Danava : UnonoU

It would be so easy for some to label Danava as a throwback band that plays music that apes a prior generation. Sure, they’ve weathered the phrase “prog rock” left and right but they remind us that for some bands the only way forward can be looking back. Yet unlike many of the roads taken by proggers of the seventies, Danava doesn’t extend their music to pretentious levels or come off like a pack of showoffs. Instead, the sophomore album from these Portland boys is like the Mars Volta for those with a short attention span and that’s a good thing, in part, since their intricate globs of riffs and lilting keyboards are to the point and don’t drizzle off to a world that drops drams of tedium on the listener’s ears.

The formula for this album is a good buzz-inducing helping of gliding stoner rock a la the kind that Kyuss used to belt out at their all night desert parties. Its murky semblance is intertwined with the grating yelp of singer/guitarist Dusty Sparkles. Also included are revving power chords that morph into bridges of free flowing math jazz moods. The production is no less than spot-on and rather wise because it lets the arty-prog proclivities fly out left and right, sans the pomp and circumstance. There are even some speckles of Eastern influenced droning which ratchets up Danava’s position as a band creating some of the most aural music for the mind today.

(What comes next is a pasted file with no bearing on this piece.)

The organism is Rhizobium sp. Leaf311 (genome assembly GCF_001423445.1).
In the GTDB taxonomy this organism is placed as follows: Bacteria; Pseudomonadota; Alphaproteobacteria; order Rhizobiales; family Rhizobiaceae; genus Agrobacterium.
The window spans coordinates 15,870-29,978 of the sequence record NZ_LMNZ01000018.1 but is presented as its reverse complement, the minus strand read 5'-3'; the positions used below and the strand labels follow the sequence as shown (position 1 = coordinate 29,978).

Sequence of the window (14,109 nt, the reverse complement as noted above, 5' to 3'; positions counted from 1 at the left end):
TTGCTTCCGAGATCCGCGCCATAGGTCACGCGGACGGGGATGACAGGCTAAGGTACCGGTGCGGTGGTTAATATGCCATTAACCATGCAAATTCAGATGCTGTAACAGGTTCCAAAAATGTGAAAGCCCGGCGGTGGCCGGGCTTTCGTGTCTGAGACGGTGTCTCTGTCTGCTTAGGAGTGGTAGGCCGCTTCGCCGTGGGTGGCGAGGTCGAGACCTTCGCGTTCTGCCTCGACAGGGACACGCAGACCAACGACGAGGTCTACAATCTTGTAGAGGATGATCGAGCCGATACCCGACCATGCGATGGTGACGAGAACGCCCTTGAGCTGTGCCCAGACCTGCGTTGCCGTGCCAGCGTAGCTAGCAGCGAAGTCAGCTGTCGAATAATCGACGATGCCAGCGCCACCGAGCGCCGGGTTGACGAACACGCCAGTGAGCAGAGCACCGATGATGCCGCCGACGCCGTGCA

UnonoU will also please those who like heavy music as well as listeners who preferably dabble on the more mellow side of the coin. Lots of bands who ride somewhere near the same boat as Danava wear their love for Yes, Hawkwind, and Emerson, Lake and Palmer on their sleeves but hats are tipped to UnonoU for reminding vinyl aficionados that there was once a band called Uriah Heep and that they are entitled to ample kudos for the influence they were able to dish out over the decades.

Play this album within earshot of your dad and chances are that he’s going to have a flashback to a scene from his youth back in 1973, in which a high school party was being thrown while the folks were out of town for the weekend, and people were getting loaded on hallucinogens on the shag carpet floor while some pretty glitzy tunes were blaring from the hi-fi. But also take note that that Danava can fuse in a more contemporary punk aesthetic with a fuck-it-all and have-a-good-time attitude. It’s not every album that you buy which makes for apt headphone listening and speaker blowing cacophony.

Similar Albums:
Spooky Tooth – Spooky Two
Deep Purple – Deep Purple in Rock
Mammatus – The Coast Explodes

MP3: “Where Beauty and Terror Dance”

Download at Danava - Unonou

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